Reproduction and breeding habits

The breeding season of these rufous-bellied woodpecker species is during April and May in India, Nepal, Bhutan and Bangladesh. The laying season is from March to May in southeast Asia.

These species are monogamous and show territorial behaviour by drumming. The nesting sites are holes in tree trunks. The breeding pair excavate nesting holes. The clutch contains four to six white eggs. Both the parents incubate the eggs and take care of the young.

Migration and movement patterns

These rufous-bellied woodpecker species are partially migratory birds. The subspecies D. h. subrufinus breeds in northeast China and southeast Russia. It migrates southwards to southeast China and northeast Vietnam for wintering.

The other three subspecies are non-migratory resident birds. Post breeding, the juveniles may disperse and establish in new locations within the range. Within their range they may make local movements for feeding and breeding.

Rufous-bellied woodpecker - Quick Facts

  • Scientific name: Dendrocopos hyperythrus
  • Species author: (Vigors, 1831)
  • Synonyms/Protonym: Picus hyperythrus Vigors, 1831
  • Family: Picidae › Piciformes › Aves › Chordata › Animalia
  • Vernacular names: English: Rufous-bellied woodpecker, Chinese: 棕腹啄木鸟, French: Pic à ventre fauve, German: Braunkehlspecht, Spanish: Pico ventrirrufo, Russian: Рыжебрюхий дятел, Japanese: チャバラアカゲラ
  • Other names: Rufous-bellied Pied Woodpecker, Rufous-bellied Woodpecker
  • Distribution: Pakistan, India, Nepal, Bhutan, Bangladesh, southeast Asia, China, Russia
  • Diet and feeding habits: insects, beetles, caterpillars, plant matter
  • IUCN status listing: Least Concern (LC)

Conservation and survival

The global population size of the rufous-bellied woodpecker (Dendrocopos hyperythrus) has not been quantified. The overall population trend of the species is considered to be decreasing.

In most of its range, this species is reported to be rare to uncommon. The generation length is 5.2 years. Its distribution size is about 11,600,000 sq.km.

Habitat alteration and destruction, deforestation (del Hoyo et al. 2002) and capture of adults and juveniles for pet-trade are the main threats that are endangering the survival of these species.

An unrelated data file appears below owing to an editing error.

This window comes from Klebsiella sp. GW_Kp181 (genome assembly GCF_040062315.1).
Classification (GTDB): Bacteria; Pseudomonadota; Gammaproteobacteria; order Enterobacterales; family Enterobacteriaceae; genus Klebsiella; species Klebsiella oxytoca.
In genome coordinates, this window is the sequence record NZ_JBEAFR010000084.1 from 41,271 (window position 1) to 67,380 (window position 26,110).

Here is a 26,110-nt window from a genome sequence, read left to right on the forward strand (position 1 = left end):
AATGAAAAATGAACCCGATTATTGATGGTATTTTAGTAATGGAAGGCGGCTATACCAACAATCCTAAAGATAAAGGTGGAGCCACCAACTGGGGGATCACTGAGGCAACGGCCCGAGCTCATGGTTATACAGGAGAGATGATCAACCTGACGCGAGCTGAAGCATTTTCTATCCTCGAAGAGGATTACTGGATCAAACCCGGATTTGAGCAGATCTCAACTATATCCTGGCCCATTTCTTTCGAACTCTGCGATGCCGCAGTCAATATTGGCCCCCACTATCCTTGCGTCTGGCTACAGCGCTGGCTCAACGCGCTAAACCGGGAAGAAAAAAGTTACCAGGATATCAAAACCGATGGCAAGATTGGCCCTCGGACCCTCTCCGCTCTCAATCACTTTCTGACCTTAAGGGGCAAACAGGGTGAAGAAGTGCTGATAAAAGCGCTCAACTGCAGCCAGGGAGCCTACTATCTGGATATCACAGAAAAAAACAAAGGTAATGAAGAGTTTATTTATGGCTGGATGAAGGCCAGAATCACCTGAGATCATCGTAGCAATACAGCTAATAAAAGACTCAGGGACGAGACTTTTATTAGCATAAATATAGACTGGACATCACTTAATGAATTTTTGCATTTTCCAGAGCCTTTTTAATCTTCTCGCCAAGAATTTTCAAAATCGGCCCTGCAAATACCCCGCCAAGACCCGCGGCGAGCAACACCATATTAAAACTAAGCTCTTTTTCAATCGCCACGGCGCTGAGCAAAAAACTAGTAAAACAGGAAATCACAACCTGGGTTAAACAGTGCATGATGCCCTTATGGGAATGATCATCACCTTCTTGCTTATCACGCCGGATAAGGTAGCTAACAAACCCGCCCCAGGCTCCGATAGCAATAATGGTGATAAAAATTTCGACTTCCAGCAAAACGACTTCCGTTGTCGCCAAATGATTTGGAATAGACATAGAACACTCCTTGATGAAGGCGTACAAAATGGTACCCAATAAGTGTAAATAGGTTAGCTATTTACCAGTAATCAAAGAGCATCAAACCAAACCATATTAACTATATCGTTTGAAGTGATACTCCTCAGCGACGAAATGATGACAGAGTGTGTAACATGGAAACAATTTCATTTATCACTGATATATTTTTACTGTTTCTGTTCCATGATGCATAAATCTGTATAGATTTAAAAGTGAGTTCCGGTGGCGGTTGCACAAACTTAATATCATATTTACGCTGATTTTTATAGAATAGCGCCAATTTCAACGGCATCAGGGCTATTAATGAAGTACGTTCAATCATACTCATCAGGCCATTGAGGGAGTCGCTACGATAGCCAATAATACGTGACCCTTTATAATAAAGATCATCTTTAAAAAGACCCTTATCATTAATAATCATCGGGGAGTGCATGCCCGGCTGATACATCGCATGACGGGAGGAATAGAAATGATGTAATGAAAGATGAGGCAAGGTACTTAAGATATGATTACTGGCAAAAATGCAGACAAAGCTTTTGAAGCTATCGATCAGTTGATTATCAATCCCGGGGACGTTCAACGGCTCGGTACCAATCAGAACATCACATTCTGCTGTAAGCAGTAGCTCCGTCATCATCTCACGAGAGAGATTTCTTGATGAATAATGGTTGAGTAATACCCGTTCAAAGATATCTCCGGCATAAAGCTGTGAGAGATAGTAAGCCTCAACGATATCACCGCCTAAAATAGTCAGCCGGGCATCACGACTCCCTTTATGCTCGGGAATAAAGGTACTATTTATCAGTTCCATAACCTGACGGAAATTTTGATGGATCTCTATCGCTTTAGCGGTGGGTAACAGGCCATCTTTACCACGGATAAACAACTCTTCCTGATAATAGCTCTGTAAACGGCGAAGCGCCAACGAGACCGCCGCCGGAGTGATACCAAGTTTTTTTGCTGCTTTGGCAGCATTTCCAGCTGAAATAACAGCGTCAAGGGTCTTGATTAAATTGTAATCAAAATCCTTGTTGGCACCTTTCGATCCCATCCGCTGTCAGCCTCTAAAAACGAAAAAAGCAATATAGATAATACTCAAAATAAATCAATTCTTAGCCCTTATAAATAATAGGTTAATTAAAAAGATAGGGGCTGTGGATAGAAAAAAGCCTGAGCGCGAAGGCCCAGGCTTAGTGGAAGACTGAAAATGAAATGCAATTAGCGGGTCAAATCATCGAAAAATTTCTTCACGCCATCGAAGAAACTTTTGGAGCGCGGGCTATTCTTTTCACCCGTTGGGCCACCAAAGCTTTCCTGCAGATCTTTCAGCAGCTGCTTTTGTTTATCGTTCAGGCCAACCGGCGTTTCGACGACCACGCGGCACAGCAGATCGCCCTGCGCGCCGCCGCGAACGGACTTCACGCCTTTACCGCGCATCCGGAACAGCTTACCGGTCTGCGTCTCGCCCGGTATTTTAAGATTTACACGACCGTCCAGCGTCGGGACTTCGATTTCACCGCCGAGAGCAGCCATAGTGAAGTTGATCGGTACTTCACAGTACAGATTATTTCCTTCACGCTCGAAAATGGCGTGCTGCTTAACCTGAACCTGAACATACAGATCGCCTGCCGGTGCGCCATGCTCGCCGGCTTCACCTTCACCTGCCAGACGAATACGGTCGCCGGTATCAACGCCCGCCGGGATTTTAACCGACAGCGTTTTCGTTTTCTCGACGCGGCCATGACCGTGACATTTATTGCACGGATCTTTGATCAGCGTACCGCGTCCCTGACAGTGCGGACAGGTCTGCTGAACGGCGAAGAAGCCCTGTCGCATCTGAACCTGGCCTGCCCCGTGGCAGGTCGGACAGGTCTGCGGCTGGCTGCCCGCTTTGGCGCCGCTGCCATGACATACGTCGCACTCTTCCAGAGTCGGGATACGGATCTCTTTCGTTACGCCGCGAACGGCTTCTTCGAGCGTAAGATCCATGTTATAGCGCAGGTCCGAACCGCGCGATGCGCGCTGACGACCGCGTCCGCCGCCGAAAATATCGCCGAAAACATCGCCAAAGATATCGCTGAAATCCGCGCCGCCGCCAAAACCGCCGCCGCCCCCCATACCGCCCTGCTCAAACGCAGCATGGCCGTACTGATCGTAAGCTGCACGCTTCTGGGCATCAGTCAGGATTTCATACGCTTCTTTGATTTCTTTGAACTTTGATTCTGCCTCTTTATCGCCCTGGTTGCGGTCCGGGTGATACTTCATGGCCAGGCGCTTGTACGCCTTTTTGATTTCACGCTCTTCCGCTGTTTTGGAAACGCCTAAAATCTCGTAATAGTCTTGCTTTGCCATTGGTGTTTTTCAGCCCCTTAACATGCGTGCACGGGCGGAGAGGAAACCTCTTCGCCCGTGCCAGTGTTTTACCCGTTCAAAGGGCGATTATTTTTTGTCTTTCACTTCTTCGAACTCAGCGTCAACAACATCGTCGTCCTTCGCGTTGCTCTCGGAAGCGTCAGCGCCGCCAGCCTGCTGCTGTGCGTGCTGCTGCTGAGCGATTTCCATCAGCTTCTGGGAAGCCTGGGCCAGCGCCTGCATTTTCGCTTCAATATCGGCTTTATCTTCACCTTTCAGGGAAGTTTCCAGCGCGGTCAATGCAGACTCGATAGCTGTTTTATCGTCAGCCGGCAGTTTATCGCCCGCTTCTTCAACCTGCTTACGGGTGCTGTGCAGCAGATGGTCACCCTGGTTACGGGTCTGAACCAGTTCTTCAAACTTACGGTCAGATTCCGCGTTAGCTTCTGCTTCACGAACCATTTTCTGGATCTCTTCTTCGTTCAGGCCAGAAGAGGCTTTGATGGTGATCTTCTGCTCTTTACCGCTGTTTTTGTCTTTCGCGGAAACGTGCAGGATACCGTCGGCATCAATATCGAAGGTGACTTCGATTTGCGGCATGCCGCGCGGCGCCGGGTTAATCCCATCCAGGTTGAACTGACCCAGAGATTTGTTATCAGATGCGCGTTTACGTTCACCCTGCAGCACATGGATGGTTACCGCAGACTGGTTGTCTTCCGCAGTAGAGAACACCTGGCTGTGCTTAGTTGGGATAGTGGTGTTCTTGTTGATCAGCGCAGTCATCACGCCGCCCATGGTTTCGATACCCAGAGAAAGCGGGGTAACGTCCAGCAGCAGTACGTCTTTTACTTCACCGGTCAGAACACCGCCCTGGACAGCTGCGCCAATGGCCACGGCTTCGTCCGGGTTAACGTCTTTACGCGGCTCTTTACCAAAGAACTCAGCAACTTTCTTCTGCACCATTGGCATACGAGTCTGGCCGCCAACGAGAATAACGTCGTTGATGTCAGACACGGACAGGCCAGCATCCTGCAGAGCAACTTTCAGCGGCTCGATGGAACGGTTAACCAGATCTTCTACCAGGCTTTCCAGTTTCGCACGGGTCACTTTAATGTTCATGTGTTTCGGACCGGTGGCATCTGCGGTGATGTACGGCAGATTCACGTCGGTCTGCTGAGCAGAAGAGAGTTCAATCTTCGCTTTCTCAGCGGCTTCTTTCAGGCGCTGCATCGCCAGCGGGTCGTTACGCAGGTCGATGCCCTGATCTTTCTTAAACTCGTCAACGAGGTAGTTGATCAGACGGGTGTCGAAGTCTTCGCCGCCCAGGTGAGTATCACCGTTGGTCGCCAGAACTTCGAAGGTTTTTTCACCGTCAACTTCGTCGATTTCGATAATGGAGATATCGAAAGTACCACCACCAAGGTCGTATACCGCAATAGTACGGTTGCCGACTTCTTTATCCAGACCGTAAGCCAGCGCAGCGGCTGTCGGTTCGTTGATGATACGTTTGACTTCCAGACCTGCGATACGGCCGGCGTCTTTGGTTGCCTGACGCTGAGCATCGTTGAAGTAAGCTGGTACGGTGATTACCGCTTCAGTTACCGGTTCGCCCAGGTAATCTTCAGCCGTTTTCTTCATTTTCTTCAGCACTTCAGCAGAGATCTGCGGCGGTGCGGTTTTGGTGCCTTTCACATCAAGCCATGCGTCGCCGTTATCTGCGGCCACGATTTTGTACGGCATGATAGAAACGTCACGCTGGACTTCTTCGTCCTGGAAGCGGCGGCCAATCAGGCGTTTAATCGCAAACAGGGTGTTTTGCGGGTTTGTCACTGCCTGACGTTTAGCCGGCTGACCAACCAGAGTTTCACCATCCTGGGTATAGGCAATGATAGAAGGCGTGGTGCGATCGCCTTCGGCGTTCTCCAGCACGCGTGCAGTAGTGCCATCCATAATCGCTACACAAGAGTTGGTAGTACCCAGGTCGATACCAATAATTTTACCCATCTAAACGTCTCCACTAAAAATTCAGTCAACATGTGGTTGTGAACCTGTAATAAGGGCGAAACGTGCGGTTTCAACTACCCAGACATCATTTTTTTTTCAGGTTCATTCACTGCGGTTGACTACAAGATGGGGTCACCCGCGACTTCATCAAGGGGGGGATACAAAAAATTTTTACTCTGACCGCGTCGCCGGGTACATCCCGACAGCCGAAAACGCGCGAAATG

IUCN and CITES status

The rufous-bellied woodpecker (Dendrocopos hyperythrus) does not approach the thresholds for being Vulnerable, either under the range size criterion, or under the population trend criterion or under the population size criterion.

The IUCN (International Union for Conservation of Nature) has categorized and evaluated the species and has listed it as of "Least Concern".

The CITES (Convention on International Trade in Endangered Species of Wild Fauna and Flora) status is ‘Not Evaluated’ for the rufous-bellied woodpecker (Dendrocopos hyperythrus).
Taxonomy and scientific classification of Dendrocopos hyperythrus
Kingdom:Animalia
Phylum:Chordata
Class:Aves
Order:Piciformes
Family:Picidae
Subfamily:-
Genus:Dendrocopos
Species:D. hyperythrus
Binomial name:Dendrocopos hyperythrus
IUCN status listing:
Least Concern
The rufous-bellied woodpecker (Dendrocopos hyperythrus) is closely related to stripe-breasted woodpecker (Dendrocopos atratus) and fulvous-breasted woodpecker (Dendrocopos macei).

The four recognized subspecies of the rufous-bellied woodpecker (Dendrocopos hyperythrus) are: D. h. hyperythrus (Vigors, 1831), D. h. marshalli (E. J. O. Hartert, 1912), D. h. subrufinus (Cabanis & Heine, 1863) and D. h. annamensis (Kloss, 1925).
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1.Image source: https://commons.wikimedia.org/wiki/File:Rufous-bellied_Woodpecker_(male).jpg (cropped)
Image author: Prateik Kulkarni | License: CC BY-SA 4.0 as on 4/15/18
2.Image source: https://www.flickr.com/photos/francesco_veronesi/16384511346/ (cropped)
Image author: Francesco Veronesi | License: CC BY-SA 2.0 as on 4/15/18
3.Image source: https://en.wikipedia.org/wiki/File:The_rufous-bellied_woodpecker_in_dense_forest_of_Himalayas.jpg (cropped)
Image author: AJIT HOTA | License: CC BY-SA 4.0 as on 4/15/18